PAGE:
Thursday, July 18, 2013
Connecting the Dots
Regular readers of these columns may recall that I have admitted before how reason and faith are comfortable companions in my brain. This mystifies both my spiritual and atheist friends, which of course amuses me.
Look, I know we live in a random universe, but I continue to believe in signs, seeing meaning behind events that have no obvious connections — what others might call “coincidence.” Maybe it’s just magical thinking, but I can’t help opening myself to any deeper meaning when synchronicity smacks me upside the head.
It happened earlier this week, but all I know for sure in retrospect is that I was where I was supposed to be at that time. Abiding, one might say.
I came to the coffee shop to conduct an interview. The coffee of the day was “approved by The Dude,” according to a drawing of a bearded man wearing sunglasses that had been scrawled on brown paper behind the counter.
(You might recall The Dude in the film “The Big Lebowski” being accosted by the Nihilists, who tell him, “We believe in nothing.” I was thinking, right then, I believe I forgot my sunglasses today, and then recalled The Dude exclaiming, “Careful man, there’s a beverage here,” as I picked up my order.)
A few minutes later, I was talking to young singer/songwriter Kristen Barkuloo about songs that speak to us. She said she wanted her music to remind people of meaningful times in their lives. I mentioned that there are a few songs that do so for me, and one artist in particular.
Seconds later, David Bowie’s “The Man Who Sold the World” began playing over the sound system and goosebumps rose on my arms. (Bowie released his latest music video, "Valentine's Day," on Tuesday, the day following this interview.)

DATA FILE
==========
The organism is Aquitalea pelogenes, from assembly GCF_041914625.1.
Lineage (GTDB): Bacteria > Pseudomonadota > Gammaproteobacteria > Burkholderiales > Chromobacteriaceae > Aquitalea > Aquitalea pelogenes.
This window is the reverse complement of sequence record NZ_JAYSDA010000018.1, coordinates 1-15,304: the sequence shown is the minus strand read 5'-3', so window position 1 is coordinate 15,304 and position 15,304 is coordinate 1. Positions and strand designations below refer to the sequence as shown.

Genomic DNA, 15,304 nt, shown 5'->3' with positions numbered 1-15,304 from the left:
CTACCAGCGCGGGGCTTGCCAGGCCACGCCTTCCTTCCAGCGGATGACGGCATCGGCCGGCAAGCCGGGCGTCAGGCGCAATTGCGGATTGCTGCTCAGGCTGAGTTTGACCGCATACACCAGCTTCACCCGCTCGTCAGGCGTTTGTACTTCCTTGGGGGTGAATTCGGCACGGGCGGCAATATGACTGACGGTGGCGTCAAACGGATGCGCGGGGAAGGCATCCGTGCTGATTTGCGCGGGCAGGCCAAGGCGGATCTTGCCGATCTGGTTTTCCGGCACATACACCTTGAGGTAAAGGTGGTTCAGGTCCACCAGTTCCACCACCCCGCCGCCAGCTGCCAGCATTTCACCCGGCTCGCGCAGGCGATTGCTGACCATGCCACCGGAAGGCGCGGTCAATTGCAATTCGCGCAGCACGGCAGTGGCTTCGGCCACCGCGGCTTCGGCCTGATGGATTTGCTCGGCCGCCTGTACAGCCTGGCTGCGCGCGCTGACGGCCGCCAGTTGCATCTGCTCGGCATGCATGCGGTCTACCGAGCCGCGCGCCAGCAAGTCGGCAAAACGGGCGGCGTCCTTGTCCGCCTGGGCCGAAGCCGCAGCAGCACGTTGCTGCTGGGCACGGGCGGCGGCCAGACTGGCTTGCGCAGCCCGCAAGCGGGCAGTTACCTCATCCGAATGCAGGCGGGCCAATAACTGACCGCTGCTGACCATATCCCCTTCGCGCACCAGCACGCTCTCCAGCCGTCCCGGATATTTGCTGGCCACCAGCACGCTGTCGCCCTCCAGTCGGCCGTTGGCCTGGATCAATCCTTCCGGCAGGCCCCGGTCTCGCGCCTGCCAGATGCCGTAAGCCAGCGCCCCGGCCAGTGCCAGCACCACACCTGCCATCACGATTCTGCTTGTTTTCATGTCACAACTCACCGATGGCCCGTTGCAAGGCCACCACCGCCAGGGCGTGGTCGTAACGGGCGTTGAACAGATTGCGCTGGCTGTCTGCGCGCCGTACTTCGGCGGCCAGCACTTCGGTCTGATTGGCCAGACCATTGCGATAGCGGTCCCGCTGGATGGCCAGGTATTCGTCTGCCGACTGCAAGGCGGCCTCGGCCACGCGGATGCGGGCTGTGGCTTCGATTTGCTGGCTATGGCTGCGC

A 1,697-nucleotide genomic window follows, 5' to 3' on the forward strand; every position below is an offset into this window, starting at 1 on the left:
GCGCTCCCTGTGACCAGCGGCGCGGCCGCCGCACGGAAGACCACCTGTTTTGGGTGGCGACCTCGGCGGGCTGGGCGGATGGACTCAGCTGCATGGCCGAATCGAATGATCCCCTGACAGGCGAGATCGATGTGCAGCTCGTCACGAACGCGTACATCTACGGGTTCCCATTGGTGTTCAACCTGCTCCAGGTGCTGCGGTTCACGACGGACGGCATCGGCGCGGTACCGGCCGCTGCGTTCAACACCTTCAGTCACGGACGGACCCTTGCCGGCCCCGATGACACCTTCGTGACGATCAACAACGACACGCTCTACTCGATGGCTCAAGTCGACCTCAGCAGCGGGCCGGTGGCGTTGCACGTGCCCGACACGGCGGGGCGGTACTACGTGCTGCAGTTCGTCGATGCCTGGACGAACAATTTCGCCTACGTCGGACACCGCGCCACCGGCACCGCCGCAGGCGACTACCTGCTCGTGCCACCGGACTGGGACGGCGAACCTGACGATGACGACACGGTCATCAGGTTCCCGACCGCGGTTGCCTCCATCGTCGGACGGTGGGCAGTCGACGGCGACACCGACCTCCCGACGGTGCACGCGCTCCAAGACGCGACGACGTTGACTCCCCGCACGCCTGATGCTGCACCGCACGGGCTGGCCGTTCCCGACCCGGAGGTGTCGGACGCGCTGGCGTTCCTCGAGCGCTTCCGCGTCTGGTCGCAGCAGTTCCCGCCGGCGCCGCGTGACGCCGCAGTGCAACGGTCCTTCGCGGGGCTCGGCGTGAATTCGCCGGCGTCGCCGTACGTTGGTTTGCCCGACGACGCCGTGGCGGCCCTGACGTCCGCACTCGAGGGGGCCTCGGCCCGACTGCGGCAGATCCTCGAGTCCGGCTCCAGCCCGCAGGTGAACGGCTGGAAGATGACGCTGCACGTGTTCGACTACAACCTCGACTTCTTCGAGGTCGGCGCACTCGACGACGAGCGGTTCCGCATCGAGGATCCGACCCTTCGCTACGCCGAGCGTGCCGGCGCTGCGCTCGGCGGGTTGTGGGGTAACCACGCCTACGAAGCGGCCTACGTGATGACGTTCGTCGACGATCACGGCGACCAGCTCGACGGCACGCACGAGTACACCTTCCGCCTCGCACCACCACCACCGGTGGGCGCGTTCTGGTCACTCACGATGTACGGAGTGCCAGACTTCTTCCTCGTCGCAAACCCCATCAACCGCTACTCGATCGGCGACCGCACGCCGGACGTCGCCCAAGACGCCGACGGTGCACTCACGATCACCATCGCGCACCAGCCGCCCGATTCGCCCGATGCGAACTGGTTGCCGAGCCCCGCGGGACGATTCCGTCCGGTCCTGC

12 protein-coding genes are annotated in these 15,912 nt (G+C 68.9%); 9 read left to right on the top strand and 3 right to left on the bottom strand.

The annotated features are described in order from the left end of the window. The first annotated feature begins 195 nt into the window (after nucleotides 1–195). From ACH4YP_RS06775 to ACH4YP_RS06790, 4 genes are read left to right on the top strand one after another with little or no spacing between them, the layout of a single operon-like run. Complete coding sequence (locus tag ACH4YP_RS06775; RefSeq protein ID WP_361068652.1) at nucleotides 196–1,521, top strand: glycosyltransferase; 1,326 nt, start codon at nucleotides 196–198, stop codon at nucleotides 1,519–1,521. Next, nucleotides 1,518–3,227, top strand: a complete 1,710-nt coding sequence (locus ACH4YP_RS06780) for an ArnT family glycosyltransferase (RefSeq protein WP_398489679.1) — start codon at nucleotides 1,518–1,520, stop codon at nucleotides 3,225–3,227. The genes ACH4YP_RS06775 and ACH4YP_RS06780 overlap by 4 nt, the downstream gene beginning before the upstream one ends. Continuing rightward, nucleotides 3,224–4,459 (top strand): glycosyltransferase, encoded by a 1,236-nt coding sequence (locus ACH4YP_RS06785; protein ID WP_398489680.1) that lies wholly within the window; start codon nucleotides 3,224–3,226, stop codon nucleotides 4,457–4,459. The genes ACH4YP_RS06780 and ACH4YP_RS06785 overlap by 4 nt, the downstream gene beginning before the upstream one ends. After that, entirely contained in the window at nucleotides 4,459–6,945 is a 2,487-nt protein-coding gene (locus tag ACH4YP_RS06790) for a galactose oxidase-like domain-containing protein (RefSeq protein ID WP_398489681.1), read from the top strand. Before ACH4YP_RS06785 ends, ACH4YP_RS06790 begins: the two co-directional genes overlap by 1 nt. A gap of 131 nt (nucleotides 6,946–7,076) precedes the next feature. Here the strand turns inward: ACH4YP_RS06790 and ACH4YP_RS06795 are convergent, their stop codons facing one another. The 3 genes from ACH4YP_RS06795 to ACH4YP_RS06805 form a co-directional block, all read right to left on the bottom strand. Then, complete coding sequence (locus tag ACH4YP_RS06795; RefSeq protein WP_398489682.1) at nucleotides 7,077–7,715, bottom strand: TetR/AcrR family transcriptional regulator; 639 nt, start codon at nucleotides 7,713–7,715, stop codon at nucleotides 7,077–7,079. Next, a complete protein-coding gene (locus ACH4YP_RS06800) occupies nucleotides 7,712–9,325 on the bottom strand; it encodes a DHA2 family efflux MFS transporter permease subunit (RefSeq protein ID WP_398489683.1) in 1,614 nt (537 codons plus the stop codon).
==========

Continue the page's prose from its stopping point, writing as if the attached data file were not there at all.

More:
Barkuloo talked about a song she was inspired to write after a young friend died in a car wreck, and I thought of my own history with similar tragedy. She talked of getting into theater productions and studying under Bruce Taws, and I further connected that to my son, a songwriter and singer who did theater with Bruce years ago, and whose best friend died in a car wreck.
So now we talked about linkages, connections.
She mentioned that she also wrote fiction, and I encouraged her to visit Writers Gallery, a monthly open mic for writers hosted at Chez Amavida that will reconvene in September after a summer hiatus. I told her it was organized a couple of years ago by local author Nick May, and then I looked to my left and saw Nick opening the café door.
Greetings all around followed, and more talk of strange connections. As The Stranger said, “I don’t know about you, but I take comfort in that.”
(This is my Undercurrents column for PanamaCity.com and The News Herald for this week.)